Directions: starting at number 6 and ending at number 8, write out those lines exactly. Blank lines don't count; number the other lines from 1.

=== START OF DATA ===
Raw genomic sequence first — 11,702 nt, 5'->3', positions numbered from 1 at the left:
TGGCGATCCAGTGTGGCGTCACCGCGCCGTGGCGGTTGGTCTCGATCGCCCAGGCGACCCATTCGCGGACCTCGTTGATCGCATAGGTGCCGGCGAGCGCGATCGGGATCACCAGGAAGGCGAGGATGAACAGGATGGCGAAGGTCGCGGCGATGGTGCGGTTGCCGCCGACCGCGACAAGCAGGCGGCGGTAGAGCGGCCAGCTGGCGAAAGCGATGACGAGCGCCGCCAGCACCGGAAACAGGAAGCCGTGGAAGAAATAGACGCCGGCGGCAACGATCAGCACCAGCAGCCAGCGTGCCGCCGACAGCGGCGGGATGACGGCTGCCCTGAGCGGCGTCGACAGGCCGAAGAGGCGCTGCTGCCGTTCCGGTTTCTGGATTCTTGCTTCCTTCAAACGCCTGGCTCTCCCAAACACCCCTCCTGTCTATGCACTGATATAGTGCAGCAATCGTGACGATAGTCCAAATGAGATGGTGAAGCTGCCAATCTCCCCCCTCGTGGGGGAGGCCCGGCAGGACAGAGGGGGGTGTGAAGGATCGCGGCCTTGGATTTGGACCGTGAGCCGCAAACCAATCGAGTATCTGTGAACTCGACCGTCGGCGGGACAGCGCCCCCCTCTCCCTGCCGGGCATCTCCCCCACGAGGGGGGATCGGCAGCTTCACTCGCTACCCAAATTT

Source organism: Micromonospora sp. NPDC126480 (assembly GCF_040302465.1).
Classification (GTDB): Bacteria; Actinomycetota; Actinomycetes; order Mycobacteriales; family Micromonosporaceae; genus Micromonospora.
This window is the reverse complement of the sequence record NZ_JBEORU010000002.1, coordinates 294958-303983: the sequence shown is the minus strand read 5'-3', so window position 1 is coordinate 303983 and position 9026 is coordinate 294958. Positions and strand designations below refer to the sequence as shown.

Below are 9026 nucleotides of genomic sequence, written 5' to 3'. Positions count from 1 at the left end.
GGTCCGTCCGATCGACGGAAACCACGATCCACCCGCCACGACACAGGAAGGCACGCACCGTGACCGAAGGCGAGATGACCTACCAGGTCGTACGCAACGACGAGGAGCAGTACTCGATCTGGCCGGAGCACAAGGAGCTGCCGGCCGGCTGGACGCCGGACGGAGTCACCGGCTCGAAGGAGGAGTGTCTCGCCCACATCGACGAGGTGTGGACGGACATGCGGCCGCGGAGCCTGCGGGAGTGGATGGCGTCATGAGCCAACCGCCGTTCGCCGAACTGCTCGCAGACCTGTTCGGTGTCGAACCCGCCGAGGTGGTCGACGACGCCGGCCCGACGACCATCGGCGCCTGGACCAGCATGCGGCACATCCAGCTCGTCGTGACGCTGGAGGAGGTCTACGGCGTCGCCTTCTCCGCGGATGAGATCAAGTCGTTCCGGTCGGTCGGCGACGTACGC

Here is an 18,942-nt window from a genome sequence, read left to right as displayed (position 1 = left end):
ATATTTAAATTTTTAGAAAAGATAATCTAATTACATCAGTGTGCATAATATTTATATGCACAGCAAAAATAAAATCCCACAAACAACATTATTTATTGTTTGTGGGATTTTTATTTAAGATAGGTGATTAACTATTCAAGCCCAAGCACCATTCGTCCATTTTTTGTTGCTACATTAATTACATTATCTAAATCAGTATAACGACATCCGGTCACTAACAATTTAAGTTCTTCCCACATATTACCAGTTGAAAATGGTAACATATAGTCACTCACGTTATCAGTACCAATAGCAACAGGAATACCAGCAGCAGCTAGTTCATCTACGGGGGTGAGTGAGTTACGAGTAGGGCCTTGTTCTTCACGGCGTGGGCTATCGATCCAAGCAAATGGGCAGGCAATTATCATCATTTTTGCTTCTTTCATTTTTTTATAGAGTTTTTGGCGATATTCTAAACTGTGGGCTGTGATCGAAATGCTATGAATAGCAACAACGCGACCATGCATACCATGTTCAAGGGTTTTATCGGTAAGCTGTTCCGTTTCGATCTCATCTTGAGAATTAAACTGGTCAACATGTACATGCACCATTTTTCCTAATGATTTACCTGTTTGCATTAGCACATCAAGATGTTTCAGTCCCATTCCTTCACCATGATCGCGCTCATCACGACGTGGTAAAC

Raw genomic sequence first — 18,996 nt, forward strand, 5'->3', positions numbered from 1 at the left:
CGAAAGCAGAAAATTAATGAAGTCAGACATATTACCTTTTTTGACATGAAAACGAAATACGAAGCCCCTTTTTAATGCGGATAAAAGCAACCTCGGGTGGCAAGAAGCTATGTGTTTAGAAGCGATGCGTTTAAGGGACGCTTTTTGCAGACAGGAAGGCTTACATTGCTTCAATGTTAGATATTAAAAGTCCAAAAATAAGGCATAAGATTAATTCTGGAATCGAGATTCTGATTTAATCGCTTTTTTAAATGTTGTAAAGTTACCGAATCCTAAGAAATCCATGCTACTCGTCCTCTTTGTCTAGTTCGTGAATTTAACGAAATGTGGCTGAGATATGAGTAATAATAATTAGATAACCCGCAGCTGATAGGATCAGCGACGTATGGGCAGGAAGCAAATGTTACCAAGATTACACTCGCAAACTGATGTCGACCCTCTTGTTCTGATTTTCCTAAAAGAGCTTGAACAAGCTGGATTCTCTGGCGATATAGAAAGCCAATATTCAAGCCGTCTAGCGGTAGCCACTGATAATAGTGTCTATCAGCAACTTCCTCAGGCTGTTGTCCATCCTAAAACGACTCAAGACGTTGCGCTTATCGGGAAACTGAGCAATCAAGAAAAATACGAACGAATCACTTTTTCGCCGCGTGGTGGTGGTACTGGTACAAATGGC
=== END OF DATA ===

Below are 9026 nucleotides of genomic sequence, written 5' to 3'. Positions count from 1 at the left end.
GGTCCGTCCGATCGACGGAAACCACGATCCACCCGCCACGACACAGGAAGGCACGCACCGTGACCGAAGGCGAGATGACCTACCAGGTCGTACGCAACGACGAGGAGCAGTACTCGATCTGGCCGGAGCACAAGGAGCTGCCGGCCGGCTGGACGCCGGACGGAGTCACCGGCTCGAAGGAGGAGTGTCTCGCCCACATCGACGAGGTGTGGACGGACATGCGGCCGCGGAGCCTGCGGGAGTGGATGGCGTCATGAGCCAACCGCCGTTCGCCGAACTGCTCGCAGACCTGTTCGGTGTCGAACCCGCCGAGGTGGTCGACGACGCCGGCCCGACGACCATCGGCGCCTGGACCAGCATGCGGCACATCCAGCTCGTCGTGACGCTGGAGGAGGTCTACGGCGTCGCCTTCTCCGCGGATGAGATCAAGTCGTTCCGGTCGGTCGGCGACGTACGC

Here is an 18,942-nt window from a genome sequence, read left to right as displayed (position 1 = left end):